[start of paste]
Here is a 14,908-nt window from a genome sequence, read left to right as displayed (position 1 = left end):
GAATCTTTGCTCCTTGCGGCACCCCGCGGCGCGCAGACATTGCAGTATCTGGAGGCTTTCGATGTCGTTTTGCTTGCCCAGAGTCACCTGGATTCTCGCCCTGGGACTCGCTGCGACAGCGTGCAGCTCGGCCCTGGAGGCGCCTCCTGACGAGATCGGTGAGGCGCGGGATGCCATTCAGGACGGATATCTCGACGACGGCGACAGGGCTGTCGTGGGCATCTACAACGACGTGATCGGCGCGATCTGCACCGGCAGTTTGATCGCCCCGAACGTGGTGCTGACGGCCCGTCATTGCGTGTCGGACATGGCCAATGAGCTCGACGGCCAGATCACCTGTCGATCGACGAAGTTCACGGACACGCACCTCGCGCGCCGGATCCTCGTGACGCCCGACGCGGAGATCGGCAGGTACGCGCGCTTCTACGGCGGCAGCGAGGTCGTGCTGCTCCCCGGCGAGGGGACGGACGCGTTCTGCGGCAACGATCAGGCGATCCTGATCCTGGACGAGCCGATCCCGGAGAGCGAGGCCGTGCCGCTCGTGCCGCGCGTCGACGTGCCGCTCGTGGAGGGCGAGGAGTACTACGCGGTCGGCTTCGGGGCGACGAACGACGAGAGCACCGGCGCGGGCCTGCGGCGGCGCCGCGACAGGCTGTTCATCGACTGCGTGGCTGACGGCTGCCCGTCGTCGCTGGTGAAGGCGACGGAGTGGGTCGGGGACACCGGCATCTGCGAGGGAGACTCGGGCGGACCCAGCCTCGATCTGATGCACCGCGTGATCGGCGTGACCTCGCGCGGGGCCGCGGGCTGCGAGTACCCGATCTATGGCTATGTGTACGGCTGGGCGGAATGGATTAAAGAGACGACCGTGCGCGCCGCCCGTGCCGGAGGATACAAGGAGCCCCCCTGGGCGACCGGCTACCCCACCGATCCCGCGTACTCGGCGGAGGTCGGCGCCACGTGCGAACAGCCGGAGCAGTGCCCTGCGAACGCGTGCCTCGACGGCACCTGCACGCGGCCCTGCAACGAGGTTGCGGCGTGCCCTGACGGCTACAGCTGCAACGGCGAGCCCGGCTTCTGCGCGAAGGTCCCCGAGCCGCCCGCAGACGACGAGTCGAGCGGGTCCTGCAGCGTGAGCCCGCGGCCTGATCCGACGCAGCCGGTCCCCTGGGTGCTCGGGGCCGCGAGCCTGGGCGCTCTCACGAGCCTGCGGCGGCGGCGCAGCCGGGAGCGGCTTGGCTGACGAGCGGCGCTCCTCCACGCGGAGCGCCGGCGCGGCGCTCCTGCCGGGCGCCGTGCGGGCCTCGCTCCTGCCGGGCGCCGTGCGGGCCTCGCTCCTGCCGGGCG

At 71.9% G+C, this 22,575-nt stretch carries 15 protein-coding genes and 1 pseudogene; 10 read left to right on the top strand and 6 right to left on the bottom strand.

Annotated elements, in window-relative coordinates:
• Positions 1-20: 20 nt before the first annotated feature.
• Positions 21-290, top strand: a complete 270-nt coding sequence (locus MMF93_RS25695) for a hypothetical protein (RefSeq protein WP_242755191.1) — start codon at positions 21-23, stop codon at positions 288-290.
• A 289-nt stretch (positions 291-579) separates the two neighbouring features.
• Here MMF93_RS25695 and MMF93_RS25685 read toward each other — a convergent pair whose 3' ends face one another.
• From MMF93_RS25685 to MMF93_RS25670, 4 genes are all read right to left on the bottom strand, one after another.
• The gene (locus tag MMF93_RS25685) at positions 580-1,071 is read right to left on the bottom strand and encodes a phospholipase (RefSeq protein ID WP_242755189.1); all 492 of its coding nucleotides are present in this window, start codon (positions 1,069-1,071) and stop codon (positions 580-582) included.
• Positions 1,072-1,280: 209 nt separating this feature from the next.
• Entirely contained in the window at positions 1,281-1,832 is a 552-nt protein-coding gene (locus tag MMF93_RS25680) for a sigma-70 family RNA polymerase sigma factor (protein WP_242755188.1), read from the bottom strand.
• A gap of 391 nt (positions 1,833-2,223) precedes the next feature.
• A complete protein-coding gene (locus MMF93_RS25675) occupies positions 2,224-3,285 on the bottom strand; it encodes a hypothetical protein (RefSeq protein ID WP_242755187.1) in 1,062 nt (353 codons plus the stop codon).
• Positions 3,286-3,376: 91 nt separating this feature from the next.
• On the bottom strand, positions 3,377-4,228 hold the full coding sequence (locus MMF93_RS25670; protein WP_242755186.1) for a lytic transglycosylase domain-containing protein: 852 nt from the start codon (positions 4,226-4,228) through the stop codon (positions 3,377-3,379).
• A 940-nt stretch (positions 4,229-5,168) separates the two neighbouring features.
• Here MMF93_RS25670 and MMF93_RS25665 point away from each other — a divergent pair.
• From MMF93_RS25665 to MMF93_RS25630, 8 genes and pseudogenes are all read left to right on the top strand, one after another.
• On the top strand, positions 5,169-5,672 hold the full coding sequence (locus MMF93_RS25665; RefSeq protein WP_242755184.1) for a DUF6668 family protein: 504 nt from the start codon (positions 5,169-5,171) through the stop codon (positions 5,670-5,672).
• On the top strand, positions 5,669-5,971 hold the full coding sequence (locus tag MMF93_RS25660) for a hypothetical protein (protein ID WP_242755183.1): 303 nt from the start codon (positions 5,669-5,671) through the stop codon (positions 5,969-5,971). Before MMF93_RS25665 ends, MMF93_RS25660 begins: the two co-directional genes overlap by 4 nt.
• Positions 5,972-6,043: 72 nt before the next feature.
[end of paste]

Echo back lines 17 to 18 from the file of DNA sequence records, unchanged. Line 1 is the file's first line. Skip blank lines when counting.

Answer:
• A 940-nt stretch (positions 4,229-5,168) separates the two neighbouring features.
• Here MMF93_RS25670 and MMF93_RS25665 point away from each other — a divergent pair.